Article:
Should future events render the northern routes across Iran unsafe Qantas and dozens of other airlines would have to consider routing services between SE Asia and Europe across Russian airspace. Organising approvals for flight plans that would involve such transits and alternative diversion airports in China and Siberia could take considerable time. One of the options for Qantas would be to fly to London via Vancouver.

Qantas was contacted about the potential air route issues yesterday, and confirmed that Sinai overflights were a little used alternative to the flight paths across Iran.

In general, the risk of closure of Iran airspace is considered low, and while the safety notices concerning Sinai airspace involve a risk that was posted but disregarded a year ago, there is no proof that Metrojet 9268 was brought down by a missile.

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10 thoughts on “Closures of Sinai airspace have broader implications, including for Qantas

  1. ghostwhowalksnz

    Reports are saying that ISIL hasnt claimed it used a missile, only that it ‘destroyed’ the aircraft.

  2. Ben Sandilands

    Not true. Assuming all of the reports attributed to ISIL are correct, ISIL front men have claimed that it shot down the flight and even offered a somewhat unconvincing video of this supposedly happening.

    However a bomb has to be a possibility, as would prior damage to the fuselage leading to a repair failure following an earlier tail strike. Note that the tail came down quite close to the main debris, which is closer than might be expected from a bomb or fail area failure at high altitude.

  3. comet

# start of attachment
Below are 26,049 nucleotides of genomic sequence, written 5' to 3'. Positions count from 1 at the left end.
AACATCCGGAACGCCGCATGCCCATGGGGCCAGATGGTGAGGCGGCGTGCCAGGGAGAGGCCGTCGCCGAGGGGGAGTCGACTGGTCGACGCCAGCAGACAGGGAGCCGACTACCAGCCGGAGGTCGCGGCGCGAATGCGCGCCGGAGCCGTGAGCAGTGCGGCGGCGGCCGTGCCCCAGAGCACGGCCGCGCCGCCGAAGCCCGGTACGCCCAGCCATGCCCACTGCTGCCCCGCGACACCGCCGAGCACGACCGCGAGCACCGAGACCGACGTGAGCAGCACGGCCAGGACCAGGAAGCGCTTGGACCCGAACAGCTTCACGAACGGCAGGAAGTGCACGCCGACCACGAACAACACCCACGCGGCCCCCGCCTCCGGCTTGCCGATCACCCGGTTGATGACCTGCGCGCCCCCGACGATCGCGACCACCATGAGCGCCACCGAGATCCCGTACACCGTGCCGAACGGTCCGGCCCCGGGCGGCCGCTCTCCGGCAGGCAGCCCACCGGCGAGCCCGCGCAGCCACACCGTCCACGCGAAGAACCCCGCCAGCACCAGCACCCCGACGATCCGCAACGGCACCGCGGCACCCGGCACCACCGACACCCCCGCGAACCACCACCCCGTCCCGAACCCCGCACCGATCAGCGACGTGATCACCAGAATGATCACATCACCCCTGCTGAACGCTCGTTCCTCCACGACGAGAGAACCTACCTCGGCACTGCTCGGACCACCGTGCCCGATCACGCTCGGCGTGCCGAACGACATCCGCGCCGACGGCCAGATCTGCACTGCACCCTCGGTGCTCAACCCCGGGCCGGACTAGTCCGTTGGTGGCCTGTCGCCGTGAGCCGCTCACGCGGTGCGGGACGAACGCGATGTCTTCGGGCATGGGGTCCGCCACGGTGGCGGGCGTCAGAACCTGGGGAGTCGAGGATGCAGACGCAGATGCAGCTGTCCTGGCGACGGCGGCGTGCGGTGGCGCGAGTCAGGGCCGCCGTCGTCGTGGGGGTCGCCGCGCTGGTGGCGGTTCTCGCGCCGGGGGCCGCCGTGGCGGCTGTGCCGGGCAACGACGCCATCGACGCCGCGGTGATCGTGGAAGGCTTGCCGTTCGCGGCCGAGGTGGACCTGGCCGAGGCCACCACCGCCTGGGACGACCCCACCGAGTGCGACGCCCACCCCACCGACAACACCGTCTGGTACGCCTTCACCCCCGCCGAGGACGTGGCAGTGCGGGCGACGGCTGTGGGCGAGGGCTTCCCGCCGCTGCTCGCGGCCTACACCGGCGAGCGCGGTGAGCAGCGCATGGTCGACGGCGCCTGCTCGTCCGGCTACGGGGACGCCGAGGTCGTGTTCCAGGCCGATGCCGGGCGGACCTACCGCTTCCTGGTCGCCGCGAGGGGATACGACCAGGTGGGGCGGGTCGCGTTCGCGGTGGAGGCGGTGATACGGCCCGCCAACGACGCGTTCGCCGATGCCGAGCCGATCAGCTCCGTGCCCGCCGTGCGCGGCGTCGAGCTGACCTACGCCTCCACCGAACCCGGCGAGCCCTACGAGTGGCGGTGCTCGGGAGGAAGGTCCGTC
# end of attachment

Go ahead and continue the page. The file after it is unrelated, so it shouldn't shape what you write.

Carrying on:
Australia has been bombing Islamic State.

    As Qantas is Australia’s flag carrier and Australia’s most well-known corporate icon, it could be presumed that it is also a high risk target, just like the Russian carrier was.

  4. Blackstone

    The Iranian route has only recently been available (i.e. after MH17) due to the UN Security Council Resolutions AND the additional Australian autonomous sanctions it imposed which prevented Australian companies from making payments to Iranian state financial institutions IMO the Iranian route will remain open only whilst progress is being made on an agreement of the Iranian nuclear programme.

    the lack of apparent proactive risk assessments by some airlines that should know better is alarming

  5. Aero Eng Aviator

    Looking at the aerial videos on the RT website, the fin and aft end and the main wreckage never appeared in the same image. It looked to me like they were well separated.

    How far away was the fin and fuselage back end from the main wreckage of the wings and forward fuselage?

  6. ghostwhowalksnz

    Aero Eng there is a good view of that if you use google maps and go to ‘Sinai’.
    In the side bar, someone ( RIA Novosti, the russian news agency) has taken the various aerial images of the different wreckage sites and linked those to the actual normal views ( with some lat /long coords).